New Maitri II station to go into operation in 2029 | Polarjournal
The Indian Maitri Station was built in 1989 in East Antarctica and is getting on in years. The new Maitri II station is scheduled to go into operation in the immediate vicinity in 2029. (Photo: Prof. SP Chavan)

India has decided to build a new research station in Antarctica to replace the “very old” predecessor station Maitri. Kiren Rijiju, Minister of Earth Sciences, has announced the government’s intention to establish a new research station in East Antarctica. The station is to be located in the immediate vicinity of the existing Indian research base Maitri.

A group of Indian polar researchers has now succeeded in finding an ideal location for the construction of the future Indian research station Maitri-II in the Antarctic.

Thamban Meloth, Director of the National Center for Polar and Ocean Research (NCPOR) gave the Indian media an insight into the key factors that were considered for the smooth operation of the new station. These factors include the availability of water, crew transportation and waste disposal. The expected schedule for completion is set for January 2029.

Dr. Thamban Meloth, Director of the National Center for Polar and Ocean Research (NCPOR) since 2022, is already looking forward to putting the new Maitri station into operation. (Photo: NCPOR)

While experts from the Survey of India are currently conducting a topographical survey of the site, Meloth mentioned that high-resolution maps will soon be released that will provide valuable insights into the new site. He reiterated that Maitri-II will comply with all environmental regulations in the region and will be a state-of-the-art facility.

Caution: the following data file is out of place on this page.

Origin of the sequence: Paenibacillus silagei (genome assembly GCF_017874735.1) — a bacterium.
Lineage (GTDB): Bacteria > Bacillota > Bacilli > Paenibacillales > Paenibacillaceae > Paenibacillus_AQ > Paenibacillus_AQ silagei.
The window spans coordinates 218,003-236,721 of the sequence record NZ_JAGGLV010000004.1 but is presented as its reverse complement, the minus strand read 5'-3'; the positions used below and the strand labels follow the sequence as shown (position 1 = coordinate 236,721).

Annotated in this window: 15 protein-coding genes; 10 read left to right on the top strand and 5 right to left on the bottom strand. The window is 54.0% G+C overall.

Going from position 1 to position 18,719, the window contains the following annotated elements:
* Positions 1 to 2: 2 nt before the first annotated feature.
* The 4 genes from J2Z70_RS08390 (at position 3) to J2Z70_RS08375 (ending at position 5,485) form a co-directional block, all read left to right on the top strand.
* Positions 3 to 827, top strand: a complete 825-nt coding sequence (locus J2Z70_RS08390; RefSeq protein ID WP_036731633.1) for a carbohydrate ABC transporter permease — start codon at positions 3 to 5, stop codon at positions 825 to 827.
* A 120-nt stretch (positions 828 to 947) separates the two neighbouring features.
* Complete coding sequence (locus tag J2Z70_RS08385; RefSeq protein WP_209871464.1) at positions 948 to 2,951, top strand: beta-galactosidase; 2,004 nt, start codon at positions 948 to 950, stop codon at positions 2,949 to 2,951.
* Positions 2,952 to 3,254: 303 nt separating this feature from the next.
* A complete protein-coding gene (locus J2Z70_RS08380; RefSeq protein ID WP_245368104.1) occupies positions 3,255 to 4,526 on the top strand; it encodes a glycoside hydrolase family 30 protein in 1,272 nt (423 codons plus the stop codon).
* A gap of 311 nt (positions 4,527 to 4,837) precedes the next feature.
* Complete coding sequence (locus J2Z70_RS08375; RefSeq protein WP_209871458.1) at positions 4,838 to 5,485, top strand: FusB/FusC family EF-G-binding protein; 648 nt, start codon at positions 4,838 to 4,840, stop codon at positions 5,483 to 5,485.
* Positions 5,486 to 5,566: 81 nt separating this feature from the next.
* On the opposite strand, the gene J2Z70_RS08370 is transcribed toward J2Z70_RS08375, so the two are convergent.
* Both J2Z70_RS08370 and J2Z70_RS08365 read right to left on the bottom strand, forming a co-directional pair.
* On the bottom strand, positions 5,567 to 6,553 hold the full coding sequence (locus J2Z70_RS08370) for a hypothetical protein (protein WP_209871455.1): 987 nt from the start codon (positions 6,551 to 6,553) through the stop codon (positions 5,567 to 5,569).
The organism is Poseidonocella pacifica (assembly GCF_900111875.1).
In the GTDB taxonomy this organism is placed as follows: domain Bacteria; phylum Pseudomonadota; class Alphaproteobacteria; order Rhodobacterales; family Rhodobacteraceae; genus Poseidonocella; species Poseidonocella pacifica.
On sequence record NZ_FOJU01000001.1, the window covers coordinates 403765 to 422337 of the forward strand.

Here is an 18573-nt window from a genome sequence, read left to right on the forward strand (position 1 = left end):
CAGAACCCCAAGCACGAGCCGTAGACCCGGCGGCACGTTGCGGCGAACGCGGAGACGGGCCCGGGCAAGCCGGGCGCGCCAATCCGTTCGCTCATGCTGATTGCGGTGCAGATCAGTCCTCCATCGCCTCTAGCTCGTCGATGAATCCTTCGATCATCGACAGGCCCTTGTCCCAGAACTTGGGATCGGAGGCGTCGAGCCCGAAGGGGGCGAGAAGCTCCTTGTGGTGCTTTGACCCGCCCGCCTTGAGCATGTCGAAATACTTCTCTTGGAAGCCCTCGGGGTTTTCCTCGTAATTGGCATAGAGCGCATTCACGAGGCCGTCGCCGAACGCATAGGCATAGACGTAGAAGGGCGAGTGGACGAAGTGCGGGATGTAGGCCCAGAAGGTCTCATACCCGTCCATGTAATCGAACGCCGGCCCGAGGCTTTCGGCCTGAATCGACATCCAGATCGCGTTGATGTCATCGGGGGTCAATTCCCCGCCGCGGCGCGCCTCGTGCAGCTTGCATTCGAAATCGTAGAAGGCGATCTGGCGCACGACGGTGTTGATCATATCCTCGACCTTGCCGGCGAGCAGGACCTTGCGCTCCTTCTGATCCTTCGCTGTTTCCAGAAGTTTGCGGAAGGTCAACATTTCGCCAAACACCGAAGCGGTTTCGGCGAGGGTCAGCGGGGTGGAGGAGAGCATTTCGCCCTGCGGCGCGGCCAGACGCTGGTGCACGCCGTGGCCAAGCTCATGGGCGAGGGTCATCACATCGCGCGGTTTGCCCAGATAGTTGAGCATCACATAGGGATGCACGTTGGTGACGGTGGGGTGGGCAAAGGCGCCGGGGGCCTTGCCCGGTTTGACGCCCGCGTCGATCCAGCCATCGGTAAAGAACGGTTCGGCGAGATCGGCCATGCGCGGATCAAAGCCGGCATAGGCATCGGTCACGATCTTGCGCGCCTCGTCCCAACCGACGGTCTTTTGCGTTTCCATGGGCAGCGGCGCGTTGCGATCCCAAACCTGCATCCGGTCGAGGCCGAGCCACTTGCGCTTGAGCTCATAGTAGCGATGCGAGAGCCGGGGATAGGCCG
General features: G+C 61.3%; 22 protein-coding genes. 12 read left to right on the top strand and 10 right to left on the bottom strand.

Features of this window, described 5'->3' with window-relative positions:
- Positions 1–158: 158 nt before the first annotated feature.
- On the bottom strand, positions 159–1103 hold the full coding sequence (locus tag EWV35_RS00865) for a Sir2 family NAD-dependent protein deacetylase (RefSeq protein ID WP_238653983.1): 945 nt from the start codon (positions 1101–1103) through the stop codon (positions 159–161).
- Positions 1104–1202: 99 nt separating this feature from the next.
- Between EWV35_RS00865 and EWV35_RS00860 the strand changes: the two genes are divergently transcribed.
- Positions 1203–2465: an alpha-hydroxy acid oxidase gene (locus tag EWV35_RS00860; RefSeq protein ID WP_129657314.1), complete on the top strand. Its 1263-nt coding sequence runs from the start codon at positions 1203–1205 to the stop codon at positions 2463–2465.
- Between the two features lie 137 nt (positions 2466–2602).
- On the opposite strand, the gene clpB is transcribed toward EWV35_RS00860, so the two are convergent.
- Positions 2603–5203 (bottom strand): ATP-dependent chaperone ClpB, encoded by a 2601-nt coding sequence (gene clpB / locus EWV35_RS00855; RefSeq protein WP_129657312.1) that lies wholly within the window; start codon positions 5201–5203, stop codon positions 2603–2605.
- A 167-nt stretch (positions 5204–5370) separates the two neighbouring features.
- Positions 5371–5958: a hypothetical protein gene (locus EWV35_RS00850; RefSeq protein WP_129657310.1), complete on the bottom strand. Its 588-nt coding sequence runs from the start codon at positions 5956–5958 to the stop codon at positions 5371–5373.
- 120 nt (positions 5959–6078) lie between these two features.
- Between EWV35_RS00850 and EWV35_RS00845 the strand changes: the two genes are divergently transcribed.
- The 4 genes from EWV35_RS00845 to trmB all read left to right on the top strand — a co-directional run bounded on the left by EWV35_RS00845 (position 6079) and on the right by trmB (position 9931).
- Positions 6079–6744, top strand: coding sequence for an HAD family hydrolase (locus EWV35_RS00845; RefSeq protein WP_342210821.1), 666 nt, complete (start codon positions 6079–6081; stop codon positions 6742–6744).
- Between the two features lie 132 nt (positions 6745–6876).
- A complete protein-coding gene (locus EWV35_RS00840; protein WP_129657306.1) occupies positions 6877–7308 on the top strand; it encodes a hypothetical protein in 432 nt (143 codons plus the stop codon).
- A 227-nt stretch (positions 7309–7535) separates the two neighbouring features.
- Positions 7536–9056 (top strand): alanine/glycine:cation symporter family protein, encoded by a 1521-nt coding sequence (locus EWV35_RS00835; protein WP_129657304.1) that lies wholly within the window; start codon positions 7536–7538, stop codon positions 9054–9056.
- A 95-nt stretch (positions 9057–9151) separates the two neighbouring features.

The decision to build a new station is due to the outdated infrastructure of the Maitri base. The main objective is to improve the quality of Indian scientific research in Antarctica while adhering to strict environmental protocols for the region.

Dakshin Gangotri Station. Indian polar research has a long tradition. India has been present in Antarctica with its first station since 1983. Dakshin Gangotri was abandoned in 1988-1989 after the station sank into the ice. It was succeeded by the Maitri Station, which was set up in a more temperate climate zone at a distance of 90 km and went into operation in 1990. Dakshin Gangotri was finally decommissioned on February 25, 1990 and subsequently converted into a supply base. (Photo: NCPOR)

The Indian Antarctic Program, overseen by the National Centre for Polar and Oceanic Research under the Ministry of Earth Sciences, has been actively contributing to Antarctic research since its inception in 1981. India’s commitment to scientific exploration in the region gained international recognition with the signing of the Antarctic Treaty. This commitment led to the establishment of research bases, including Dakshin Gangotri in 1983 and Maitri in 1989. The most recent addition to India’s presence in Antarctica is the Bharati base, which was commissioned in 2012 and was built from 134 shipping containers.

Heiner Kubny, PolarJournal

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